Looking at the dismal state of the drug overdose scenario in the United States, the New York Police Department (NYPD) announced recently that a person calling 911 during a substance overdose would not be arrested.
This message by the police department is a part of the public service ad campaign to tackle opioid abuse. The U.S. is reeling under an opioid epidemic with thousands of people dying because of lack of timely intervention. Over 1,300 residents in New York City died from drug overdose in 2016, the highest recorded rate of deaths due to opioids.
The advertisement highlights the fact that under the 911 Good Samaritan Law, those calling for help during an overdose will not be prosecuted for any controlled substance offense. The NYPD is raising the awareness among people about the law, urging people to call 911 in the event of witnessing someone overdosing on any drug or alcohol, without the fear of an arrest.
The ad campaign using various platforms, such as social media, urban transit like buses, subways and ferries, will serve a two-pronged purpose. The first aim is to help New Yorkers under the protections of the Good Samaritan Law, and the other is to save lives, according to Police Commissioner James O’Neill. The ad will primarily concentrate in boroughs and areas like the Bronx and Staten Island, that have a very high rate of drug use.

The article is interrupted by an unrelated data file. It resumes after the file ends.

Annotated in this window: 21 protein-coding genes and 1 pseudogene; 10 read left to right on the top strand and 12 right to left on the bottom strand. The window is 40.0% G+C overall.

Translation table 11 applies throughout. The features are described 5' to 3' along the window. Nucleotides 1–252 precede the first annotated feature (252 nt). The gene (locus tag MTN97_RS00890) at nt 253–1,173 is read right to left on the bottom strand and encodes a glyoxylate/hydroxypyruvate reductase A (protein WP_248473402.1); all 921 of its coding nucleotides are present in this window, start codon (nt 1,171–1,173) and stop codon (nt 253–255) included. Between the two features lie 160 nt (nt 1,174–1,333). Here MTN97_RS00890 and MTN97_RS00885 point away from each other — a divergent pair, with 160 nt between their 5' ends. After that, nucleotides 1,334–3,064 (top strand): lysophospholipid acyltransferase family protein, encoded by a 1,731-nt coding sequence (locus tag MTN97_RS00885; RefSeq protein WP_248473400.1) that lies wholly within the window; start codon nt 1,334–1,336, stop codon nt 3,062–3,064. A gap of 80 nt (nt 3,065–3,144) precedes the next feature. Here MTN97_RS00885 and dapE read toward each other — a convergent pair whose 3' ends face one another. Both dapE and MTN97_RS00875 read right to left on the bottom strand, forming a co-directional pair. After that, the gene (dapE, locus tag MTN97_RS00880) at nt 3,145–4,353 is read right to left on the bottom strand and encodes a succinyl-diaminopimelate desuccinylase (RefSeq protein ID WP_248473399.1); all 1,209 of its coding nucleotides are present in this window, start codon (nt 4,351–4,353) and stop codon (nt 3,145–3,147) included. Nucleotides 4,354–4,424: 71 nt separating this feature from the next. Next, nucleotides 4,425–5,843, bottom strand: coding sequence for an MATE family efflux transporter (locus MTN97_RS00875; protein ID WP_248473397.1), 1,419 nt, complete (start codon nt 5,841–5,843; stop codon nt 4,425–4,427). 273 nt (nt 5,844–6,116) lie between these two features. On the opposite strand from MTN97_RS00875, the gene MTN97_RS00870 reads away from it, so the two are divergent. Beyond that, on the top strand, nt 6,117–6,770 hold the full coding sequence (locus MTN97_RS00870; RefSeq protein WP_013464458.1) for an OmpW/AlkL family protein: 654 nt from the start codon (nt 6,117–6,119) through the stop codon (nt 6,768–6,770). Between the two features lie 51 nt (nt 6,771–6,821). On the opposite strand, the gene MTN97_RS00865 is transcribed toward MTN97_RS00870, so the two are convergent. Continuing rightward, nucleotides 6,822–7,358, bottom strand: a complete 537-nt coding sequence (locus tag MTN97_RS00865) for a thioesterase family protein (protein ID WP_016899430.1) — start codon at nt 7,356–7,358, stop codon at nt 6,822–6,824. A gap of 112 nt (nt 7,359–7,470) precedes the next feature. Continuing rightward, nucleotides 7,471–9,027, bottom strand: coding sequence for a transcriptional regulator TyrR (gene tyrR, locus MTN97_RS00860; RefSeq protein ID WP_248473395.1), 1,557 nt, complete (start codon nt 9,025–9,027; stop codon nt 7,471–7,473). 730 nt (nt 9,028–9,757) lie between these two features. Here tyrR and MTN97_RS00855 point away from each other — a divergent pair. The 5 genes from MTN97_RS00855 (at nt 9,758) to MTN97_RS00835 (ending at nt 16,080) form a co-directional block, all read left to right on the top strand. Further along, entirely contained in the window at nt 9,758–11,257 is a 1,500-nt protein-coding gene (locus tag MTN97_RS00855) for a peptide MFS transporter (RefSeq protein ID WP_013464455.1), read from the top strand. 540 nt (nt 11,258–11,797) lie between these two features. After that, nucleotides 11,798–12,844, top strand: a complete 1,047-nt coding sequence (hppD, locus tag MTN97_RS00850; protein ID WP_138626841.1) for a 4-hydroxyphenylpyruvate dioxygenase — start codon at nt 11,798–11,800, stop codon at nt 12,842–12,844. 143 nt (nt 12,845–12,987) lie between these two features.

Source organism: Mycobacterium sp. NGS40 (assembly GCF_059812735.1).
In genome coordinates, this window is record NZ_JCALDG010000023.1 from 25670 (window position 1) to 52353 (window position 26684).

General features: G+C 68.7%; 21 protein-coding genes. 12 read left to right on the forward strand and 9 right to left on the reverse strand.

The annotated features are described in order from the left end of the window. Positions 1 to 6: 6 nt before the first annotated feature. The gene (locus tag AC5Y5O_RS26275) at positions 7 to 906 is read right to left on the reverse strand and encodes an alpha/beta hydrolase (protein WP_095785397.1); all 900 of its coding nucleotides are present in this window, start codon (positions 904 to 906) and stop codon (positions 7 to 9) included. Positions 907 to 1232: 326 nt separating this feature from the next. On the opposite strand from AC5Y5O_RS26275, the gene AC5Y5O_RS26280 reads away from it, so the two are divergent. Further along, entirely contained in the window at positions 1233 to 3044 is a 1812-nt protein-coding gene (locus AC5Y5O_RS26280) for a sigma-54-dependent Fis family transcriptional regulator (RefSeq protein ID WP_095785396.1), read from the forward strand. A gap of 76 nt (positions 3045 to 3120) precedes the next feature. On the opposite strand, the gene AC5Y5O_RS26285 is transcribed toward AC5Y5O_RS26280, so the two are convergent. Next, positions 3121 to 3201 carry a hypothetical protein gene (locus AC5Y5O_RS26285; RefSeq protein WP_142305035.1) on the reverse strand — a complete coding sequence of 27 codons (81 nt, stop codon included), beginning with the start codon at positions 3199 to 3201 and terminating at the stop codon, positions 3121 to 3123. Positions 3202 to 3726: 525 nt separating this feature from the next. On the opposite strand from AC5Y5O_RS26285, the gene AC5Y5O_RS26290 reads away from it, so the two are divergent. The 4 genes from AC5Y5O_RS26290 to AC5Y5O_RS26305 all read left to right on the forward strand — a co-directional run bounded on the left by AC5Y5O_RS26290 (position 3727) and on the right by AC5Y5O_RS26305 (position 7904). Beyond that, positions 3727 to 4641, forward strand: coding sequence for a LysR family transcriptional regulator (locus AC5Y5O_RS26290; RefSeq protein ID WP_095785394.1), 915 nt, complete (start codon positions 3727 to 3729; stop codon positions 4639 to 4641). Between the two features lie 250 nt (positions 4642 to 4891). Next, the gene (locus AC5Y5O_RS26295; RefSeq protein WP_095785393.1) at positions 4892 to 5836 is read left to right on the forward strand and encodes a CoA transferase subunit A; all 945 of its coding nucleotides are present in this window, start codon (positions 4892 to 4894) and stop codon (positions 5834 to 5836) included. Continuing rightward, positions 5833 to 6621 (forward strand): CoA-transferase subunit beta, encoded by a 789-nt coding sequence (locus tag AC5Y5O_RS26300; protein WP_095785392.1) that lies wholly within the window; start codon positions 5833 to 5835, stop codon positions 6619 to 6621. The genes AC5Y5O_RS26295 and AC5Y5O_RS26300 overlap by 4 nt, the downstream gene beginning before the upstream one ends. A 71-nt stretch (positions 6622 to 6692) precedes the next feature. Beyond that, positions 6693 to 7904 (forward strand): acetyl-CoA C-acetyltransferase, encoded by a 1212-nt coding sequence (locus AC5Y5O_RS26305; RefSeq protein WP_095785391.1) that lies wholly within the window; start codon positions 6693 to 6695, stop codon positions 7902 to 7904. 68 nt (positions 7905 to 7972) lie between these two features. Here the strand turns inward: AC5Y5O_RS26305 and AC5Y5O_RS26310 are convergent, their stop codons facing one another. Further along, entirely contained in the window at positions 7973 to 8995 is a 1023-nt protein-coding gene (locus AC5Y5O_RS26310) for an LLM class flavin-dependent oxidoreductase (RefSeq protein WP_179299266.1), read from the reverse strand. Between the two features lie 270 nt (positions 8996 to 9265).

The sole purpose of the enactment of the 911 Good Samaritan Law (NYS Penal Law 220.78) is to prevent any person seeking “health care for someone who is experiencing a drug or alcohol overdose or other life-threatening medical emergency,” from facing prosecution for controlled substance offense. It absolves them while seeking health care for themselves or is the subject of such good faith request.
While everyone, irrespective of age, caste, and creed is eligible for protection under the 911 Good Samaritan Law, the New York State Department of Health is also floating literature that clearly outlines a few exceptions. The law would not be applicable in the case of an individual criminally possessing 8 ounces or more of a controlled substance, selling or intending to sell controlled substances, opening arrest warrants and violating probation or parole.
People who are protected under the law are those who possess 8 ounces or less of a controlled substance (known as an A-II felony), alcohol in a case of underage drinking, any quantity of marijuana, drug paraphernalia and shared drugs.
For charges, which are lesser than A-II felonies, calling 911 can be used for defending drug sale charges. For this, the defendant has to have a clear track-record and no previous convictions for A-A-II, B felony or I drug sales (which is criminal possession with intent to sell any narcotic weighing up to a half ounce). When there is any case of A-I and A-II felony convictions, a 911 call can also reduce the tenure of prison time.
All these efforts by the NYPD are to deter people from using drugs and save those who overdose.
Addiction is a malady that can destroy any prospective life. Overdose deaths have seen a surge in recent years in the United States. Hence, it is about time that everyone takes responsibility to wipe out the scourge from the society. If you have loved one grappling with an addiction, call our 24-hour drug helpline number at 855-441-4405 or chat online for an immediate assistance. Our members can provide you with the best drug rehab help.